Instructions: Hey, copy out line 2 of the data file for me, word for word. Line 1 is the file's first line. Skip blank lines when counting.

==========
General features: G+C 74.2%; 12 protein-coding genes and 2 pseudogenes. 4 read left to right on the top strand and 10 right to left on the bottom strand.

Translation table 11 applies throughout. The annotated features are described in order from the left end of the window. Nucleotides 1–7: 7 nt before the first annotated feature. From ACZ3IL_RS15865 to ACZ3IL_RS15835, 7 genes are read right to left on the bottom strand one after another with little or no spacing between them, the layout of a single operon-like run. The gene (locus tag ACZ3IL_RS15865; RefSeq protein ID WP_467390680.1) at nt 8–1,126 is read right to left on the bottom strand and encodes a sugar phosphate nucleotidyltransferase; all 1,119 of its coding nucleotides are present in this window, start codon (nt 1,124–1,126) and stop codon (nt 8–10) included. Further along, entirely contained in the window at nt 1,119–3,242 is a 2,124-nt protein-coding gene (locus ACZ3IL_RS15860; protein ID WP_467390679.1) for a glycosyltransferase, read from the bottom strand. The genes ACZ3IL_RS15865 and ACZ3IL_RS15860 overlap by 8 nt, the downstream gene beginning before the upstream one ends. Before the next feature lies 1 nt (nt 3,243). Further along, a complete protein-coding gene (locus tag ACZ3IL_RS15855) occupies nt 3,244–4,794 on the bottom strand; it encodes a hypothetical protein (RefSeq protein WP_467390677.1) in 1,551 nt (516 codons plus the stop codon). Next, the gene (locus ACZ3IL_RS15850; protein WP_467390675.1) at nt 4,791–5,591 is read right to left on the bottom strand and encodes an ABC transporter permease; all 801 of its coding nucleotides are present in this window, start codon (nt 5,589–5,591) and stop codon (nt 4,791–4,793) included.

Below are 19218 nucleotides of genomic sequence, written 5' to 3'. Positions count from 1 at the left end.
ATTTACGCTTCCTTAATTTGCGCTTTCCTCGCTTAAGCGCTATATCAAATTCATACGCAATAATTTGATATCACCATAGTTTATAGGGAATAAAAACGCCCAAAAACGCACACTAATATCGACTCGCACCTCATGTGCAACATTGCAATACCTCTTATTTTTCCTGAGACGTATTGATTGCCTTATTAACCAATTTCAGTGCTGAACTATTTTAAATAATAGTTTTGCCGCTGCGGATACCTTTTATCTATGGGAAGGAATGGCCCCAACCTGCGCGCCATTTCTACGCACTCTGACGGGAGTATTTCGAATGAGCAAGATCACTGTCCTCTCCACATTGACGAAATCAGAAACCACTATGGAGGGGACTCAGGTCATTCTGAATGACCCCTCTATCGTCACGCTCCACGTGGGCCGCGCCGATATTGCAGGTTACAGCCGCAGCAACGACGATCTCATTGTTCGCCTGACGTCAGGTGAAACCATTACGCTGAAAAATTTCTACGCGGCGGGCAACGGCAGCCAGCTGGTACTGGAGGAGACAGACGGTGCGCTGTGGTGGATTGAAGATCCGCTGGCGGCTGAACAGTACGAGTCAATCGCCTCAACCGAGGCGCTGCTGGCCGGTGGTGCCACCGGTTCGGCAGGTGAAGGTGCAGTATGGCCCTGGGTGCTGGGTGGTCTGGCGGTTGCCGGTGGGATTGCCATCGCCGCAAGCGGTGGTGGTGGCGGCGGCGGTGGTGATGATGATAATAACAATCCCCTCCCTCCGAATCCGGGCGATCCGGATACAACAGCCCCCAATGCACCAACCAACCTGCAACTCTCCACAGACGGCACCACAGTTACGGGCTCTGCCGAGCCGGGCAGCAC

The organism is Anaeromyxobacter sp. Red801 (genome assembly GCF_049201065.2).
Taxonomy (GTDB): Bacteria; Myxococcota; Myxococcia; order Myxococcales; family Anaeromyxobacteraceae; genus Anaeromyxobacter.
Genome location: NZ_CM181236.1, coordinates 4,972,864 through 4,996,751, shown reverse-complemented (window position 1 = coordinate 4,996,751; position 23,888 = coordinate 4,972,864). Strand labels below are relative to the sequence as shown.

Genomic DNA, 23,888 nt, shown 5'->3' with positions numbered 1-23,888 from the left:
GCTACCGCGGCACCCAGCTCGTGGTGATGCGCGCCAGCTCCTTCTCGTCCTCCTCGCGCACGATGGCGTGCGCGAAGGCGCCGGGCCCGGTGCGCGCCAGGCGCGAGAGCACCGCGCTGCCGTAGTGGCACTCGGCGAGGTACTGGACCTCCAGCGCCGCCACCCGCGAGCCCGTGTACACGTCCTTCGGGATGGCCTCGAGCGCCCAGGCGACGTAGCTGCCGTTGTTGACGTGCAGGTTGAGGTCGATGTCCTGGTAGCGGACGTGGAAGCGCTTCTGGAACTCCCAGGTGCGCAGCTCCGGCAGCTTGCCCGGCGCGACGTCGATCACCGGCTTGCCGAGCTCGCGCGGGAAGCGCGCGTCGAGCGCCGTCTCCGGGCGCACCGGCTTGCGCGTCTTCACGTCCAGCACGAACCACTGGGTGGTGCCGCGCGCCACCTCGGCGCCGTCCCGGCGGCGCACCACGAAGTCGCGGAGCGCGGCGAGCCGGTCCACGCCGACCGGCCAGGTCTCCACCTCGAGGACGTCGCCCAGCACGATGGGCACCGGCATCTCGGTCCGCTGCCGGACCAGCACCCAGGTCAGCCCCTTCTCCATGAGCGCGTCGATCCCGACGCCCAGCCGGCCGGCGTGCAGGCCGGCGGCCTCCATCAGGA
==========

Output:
Translation table 11 applies throughout. The annotated features are described in order from the left end of the window. Nucleotides 1–7: 7 nt before the first annotated feature. From ACZ3IL_RS15865 to ACZ3IL_RS15835, 7 genes are read right to left on the bottom strand one after another with little or no spacing between them, the layout of a single operon-like run. The gene (locus tag ACZ3IL_RS15865; RefSeq protein ID WP_467390680.1) at nt 8–1,126 is read right to left on the bottom strand and encodes a sugar phosphate nucleotidyltransferase; all 1,119 of its coding nucleotides are present in this window, start codon (nt 1,124–1,126) and stop codon (nt 8–10) included. Further along, entirely contained in the window at nt 1,119–3,242 is a 2,124-nt protein-coding gene (locus ACZ3IL_RS15860; protein ID WP_467390679.1) for a glycosyltransferase, read from the bottom strand. The genes ACZ3IL_RS15865 and ACZ3IL_RS15860 overlap by 8 nt, the downstream gene beginning before the upstream one ends. Before the next feature lies 1 nt (nt 3,243). Further along, a complete protein-coding gene (locus tag ACZ3IL_RS15855) occupies nt 3,244–4,794 on the bottom strand; it encodes a hypothetical protein (RefSeq protein WP_467390677.1) in 1,551 nt (516 codons plus the stop codon). Next, the gene (locus ACZ3IL_RS15850; protein WP_467390675.1) at nt 4,791–5,591 is read right to left on the bottom strand and encodes an ABC transporter permease; all 801 of its coding nucleotides are present in this window, start codon (nt 5,589–5,591) and stop codon (nt 4,791–4,793) included.